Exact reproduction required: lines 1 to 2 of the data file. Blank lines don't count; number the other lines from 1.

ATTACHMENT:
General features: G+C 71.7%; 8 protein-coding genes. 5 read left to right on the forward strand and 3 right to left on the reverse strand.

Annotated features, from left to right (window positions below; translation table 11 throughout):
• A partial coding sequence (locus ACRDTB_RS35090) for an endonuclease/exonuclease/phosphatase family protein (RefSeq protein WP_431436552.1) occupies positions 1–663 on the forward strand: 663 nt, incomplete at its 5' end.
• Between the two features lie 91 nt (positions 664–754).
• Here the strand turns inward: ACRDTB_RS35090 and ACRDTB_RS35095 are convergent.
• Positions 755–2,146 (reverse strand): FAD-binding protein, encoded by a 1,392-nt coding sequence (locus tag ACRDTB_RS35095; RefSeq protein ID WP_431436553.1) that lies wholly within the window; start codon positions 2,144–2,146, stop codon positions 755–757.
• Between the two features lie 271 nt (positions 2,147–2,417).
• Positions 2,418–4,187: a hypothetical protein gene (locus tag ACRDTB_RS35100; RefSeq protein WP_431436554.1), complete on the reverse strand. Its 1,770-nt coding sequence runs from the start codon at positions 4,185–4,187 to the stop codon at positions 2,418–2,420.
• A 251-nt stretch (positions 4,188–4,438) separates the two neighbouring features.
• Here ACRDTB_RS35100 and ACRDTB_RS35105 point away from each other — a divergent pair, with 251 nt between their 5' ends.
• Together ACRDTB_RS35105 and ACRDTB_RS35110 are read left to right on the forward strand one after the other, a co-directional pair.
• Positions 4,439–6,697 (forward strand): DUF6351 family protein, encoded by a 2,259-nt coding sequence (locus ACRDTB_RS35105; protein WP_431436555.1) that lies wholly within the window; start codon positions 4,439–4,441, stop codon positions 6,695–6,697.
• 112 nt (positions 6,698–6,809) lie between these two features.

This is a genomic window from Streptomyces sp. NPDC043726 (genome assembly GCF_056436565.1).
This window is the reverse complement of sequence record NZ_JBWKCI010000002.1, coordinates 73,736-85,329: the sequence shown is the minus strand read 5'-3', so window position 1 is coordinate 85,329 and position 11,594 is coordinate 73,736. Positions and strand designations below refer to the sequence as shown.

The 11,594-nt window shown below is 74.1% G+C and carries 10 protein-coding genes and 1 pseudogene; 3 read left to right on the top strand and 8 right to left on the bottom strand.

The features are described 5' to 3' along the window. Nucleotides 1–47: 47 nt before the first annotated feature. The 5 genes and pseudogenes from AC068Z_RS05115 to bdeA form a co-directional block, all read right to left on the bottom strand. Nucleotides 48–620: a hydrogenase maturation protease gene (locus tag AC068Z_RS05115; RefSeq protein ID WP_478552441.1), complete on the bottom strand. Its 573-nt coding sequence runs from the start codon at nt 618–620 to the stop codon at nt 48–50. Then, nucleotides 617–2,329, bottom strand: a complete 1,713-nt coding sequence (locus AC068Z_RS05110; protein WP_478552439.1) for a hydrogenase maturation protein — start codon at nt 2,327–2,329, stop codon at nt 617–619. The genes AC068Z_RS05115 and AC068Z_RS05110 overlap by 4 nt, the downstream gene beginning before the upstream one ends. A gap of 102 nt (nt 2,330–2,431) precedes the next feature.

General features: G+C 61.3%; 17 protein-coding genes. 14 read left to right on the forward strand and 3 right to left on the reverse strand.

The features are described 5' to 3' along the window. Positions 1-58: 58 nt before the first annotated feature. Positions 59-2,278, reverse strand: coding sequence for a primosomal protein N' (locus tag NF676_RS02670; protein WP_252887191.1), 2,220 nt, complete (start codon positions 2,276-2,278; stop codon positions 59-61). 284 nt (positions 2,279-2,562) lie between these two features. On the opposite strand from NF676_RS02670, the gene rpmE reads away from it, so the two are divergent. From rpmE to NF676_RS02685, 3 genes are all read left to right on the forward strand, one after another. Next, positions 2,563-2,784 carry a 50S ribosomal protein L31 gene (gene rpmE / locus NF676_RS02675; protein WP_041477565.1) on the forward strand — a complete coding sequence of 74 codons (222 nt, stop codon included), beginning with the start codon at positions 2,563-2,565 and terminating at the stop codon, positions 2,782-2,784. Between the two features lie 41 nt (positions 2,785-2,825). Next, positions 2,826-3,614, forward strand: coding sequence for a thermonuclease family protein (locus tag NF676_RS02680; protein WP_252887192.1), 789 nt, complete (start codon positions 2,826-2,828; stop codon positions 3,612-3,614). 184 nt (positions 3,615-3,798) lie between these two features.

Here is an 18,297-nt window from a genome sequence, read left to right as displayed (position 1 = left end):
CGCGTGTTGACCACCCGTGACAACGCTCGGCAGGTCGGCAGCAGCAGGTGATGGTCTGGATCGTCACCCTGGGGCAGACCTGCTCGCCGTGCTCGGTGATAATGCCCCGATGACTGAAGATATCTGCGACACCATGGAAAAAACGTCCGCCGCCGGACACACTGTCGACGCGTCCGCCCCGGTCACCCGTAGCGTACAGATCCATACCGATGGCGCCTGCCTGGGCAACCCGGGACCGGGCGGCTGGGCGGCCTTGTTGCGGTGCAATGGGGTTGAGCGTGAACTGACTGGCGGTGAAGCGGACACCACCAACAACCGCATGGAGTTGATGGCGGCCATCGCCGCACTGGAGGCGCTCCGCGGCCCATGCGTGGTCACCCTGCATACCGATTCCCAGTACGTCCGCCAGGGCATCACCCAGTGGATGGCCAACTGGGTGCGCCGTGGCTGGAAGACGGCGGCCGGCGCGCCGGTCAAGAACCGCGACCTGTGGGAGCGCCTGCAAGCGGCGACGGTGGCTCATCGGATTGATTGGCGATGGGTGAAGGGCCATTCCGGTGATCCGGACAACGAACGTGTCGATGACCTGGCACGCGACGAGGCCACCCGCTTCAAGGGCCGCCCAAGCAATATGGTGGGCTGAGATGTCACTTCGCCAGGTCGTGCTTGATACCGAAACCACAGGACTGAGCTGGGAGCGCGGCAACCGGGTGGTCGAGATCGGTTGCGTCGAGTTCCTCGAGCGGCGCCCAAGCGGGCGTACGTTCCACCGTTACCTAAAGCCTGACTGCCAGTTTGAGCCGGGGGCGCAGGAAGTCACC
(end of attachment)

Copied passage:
General features: G+C 71.7%; 8 protein-coding genes. 5 read left to right on the forward strand and 3 right to left on the reverse strand.

Annotated features, from left to right (window positions below; translation table 11 throughout):